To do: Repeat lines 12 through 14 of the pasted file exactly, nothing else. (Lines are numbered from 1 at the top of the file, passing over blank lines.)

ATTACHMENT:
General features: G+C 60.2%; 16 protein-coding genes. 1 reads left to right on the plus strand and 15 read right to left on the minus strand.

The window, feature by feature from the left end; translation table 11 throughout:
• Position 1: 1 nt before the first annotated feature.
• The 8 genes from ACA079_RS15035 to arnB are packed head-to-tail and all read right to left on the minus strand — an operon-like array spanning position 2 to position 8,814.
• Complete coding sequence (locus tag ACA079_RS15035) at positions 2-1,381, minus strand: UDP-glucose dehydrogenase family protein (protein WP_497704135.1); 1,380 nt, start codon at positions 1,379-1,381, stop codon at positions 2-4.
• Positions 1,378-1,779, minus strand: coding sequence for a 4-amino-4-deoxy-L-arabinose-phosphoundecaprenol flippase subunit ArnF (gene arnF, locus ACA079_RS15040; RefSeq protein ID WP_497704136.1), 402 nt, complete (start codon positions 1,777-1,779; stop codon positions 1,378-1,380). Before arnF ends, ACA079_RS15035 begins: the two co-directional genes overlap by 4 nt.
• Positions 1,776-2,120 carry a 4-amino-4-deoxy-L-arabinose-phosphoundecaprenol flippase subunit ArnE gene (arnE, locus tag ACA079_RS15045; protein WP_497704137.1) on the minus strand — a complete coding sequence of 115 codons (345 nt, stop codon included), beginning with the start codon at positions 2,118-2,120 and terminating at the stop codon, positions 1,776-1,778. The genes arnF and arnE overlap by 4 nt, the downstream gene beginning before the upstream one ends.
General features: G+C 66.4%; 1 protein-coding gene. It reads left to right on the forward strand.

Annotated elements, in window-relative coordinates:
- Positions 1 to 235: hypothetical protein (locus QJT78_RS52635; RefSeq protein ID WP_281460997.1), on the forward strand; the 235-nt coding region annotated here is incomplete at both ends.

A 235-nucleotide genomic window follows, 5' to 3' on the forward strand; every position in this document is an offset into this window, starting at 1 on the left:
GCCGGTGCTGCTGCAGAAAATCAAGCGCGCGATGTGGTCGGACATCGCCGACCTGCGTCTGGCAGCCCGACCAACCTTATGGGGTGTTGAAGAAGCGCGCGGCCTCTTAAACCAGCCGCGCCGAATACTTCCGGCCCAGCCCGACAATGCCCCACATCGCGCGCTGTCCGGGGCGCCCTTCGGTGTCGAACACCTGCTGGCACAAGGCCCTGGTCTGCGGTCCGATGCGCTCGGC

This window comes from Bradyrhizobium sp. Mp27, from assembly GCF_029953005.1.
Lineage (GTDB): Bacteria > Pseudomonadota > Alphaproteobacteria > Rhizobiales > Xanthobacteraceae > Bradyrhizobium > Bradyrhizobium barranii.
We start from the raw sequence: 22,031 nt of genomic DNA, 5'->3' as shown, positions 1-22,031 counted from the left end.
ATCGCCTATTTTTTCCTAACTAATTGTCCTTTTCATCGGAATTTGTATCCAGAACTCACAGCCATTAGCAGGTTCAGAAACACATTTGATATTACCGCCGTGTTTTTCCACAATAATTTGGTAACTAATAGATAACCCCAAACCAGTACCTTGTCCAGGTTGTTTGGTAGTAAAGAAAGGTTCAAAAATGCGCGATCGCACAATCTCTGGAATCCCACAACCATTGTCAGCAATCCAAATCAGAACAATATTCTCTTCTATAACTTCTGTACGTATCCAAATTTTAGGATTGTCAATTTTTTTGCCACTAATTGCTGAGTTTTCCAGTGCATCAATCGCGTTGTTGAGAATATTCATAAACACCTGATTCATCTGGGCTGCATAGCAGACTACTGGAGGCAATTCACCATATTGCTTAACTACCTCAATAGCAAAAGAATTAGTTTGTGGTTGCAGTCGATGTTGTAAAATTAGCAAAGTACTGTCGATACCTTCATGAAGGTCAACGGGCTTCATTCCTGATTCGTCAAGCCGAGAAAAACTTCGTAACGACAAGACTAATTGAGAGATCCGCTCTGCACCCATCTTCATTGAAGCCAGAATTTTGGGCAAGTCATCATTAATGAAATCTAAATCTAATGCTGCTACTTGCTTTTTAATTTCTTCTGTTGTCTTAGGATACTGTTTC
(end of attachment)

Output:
GCCGGTGCTGCTGCAGAAAATCAAGCGCGCGATGTGGTCGGACATCGCCGACCTGCGTCTGGCAGCCCGACCAACCTTATGGGGTGTTGAAGAAGCGCGCGGCCTCTTAAACCAGCCGCGCCGAATACTTCCGGCCCAGCCCGACAATGCCCCACATCGCGCGCTGTCCGGGGCGCCCTTCGGTGTCGAACACCTGCTGGCACAAGGCCCTGGTCTGCGGTCCGATGCGCTCGGC

This window comes from Bradyrhizobium sp. Mp27, from assembly GCF_029953005.1.
Lineage (GTDB): Bacteria > Pseudomonadota > Alphaproteobacteria > Rhizobiales > Xanthobacteraceae > Bradyrhizobium > Bradyrhizobium barranii.